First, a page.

The Turn Key Word of the Christmas Story (and mine)

It’s the fiction writer’s staple, but we seldom anticipate it to grace our own daily reality. In fact, our low expectations reveal how little we understand our God’s ways.

In truth, we serve a God of miracles (hello, just read Luke 2), but our tendency when peering into the future is to predict it based on the rate of past progress. We pray desperately for God to do what we can’t, then we rise from our knees, look at the date the prayer request was first entered, and sigh. “Not gonna happen, at least anytime soon,” we feel, even if we don’t say.

But some years ago, a friend pointed out a truth to me that pierces through hazy doubts. Her statement echoed so deeply in my heart, that I’ve been noticing it illustrated in Scripture ever since. Here it is:

God doesn’t usually move immediately; He moves suddenly.

I have a pretty good inner clock, so I easily think God’s late, behind time, letting “perfect” opportunities for action slip by. But just outside your and my line of sight, He is preparing in ways we can’t see.

And then, at the perfect moment, He suddenly lifts the curtain, revealing an element of His behind-the-scenes work that changes the picture dramatically and completely.

When we need Him to show up

God moved suddenly for the shepherds on the Bethlehem hillsides. For thousands of years previously He worked to “set the stage” for Christ’s birth. Then, in the fullness of time, He sent His angels to suddenly proclaim the glad tidings to the shepherds.

“And suddenly there was with the angel a multitude of the heavenly host …” (Luke 2:13).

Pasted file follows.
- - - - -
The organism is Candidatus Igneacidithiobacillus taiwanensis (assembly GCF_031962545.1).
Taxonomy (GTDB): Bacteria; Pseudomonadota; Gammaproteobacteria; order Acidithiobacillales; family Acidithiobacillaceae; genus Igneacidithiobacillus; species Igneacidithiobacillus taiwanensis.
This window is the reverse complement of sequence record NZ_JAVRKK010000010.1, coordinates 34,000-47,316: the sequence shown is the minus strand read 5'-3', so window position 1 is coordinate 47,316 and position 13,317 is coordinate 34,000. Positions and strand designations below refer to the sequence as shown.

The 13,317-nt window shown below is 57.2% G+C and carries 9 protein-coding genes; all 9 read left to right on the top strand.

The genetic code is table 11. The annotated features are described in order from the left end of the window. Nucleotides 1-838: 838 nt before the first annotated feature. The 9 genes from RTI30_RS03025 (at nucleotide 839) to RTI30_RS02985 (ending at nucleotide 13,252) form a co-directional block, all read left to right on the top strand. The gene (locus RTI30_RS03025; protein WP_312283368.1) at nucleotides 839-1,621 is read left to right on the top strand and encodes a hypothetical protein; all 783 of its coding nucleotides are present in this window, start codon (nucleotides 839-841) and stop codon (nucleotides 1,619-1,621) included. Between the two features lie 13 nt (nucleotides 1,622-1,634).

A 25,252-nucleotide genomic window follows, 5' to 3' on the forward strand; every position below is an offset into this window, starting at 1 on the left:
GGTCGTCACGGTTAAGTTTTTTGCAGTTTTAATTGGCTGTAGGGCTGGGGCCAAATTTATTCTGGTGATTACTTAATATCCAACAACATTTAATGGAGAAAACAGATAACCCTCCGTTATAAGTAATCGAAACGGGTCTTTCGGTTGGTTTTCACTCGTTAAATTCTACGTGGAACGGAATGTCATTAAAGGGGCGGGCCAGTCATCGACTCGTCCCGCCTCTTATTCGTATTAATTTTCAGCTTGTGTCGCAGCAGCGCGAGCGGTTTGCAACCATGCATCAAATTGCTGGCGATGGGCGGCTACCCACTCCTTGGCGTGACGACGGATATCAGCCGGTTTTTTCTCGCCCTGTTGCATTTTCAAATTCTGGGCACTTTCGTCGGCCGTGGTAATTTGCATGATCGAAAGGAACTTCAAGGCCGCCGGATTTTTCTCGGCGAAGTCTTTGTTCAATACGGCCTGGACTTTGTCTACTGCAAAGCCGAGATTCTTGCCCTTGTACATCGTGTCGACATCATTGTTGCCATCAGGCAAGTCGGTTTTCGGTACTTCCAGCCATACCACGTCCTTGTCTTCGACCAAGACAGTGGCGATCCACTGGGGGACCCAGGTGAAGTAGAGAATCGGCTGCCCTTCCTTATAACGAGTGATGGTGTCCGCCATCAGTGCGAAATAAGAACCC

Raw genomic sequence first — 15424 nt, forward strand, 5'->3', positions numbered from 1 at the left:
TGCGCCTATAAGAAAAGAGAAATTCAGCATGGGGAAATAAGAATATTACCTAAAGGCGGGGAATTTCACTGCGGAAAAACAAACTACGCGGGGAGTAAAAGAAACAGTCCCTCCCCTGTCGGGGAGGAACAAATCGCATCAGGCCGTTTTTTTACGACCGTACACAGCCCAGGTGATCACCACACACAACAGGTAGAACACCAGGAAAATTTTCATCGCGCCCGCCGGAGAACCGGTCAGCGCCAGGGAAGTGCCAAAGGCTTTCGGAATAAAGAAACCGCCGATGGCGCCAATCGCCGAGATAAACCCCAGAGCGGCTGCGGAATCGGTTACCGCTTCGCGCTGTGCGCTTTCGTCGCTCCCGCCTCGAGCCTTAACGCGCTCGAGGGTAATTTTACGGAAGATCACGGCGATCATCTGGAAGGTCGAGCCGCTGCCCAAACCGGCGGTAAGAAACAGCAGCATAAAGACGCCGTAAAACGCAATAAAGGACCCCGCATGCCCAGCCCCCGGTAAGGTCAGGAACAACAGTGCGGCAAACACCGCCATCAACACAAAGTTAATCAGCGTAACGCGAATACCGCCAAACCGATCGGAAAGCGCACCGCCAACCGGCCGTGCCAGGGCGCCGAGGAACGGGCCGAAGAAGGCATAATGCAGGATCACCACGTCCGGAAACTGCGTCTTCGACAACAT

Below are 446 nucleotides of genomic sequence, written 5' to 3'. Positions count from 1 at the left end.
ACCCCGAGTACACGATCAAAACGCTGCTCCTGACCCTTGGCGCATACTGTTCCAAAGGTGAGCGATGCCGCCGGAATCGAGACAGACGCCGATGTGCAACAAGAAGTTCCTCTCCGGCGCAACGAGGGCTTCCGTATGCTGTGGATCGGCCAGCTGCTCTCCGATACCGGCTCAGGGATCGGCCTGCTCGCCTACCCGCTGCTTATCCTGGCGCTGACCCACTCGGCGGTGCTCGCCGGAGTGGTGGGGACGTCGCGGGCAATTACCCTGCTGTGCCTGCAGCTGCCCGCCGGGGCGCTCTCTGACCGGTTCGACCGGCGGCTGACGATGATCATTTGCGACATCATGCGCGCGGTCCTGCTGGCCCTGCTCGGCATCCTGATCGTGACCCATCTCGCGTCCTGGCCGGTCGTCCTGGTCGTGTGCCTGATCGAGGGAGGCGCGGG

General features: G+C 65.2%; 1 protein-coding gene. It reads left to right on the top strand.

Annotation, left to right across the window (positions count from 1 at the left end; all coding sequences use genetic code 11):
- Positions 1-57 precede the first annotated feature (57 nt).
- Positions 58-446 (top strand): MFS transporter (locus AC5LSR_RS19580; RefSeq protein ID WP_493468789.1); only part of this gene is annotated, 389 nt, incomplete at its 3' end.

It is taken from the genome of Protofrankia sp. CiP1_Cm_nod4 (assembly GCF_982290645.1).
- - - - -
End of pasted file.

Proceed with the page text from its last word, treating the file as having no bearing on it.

When our assignment is too big

God moved suddenly for the Christians assembled in the upper room after Christ’s ascension. They had a job too big for them, and they were waiting for God’s power to accomplish it. Suddenly, they received not only God’s power, but God Himself as the Spirit filled them.

“And suddenly there came a sound from heaven as of a rushing mighty wind, and it filled all the house where they were sitting” (Acts 2:2).

When we are beset by outside forces

God moved suddenly for the early church experiencing severe persecution at the hands of Saul. I can only imagine the fear the Christians in Damascus experienced when they heard Saul was on his way to persecute them. Suddenly, however, Saul’s life was transformed.

“And as he journeyed, he came near Damascus: and suddenly there shined round about him a light from heaven” (Acts 9:3).

When we need deliverance

God moved suddenly for Paul and Silas in prison. Their bodies were filled with pain, and they faced more pain ahead, but suddenly, God sent deliverance.

“And suddenly there was a great earthquake, so that the foundations of the prison were shaken: and immediately all the doors were opened, and every one’s bands were loosed” (Acts 16:26).

Suddenly—it’s God’s specialty. While we are wringing our hands in despair or lowering our eyes in disappointment all the while wondering why God won’t work immediately, He’s setting the stage for a marvelous suddenly.

Do you need God’s intervention? I hope so. His suddenlies infinitely surpass my immediatelies.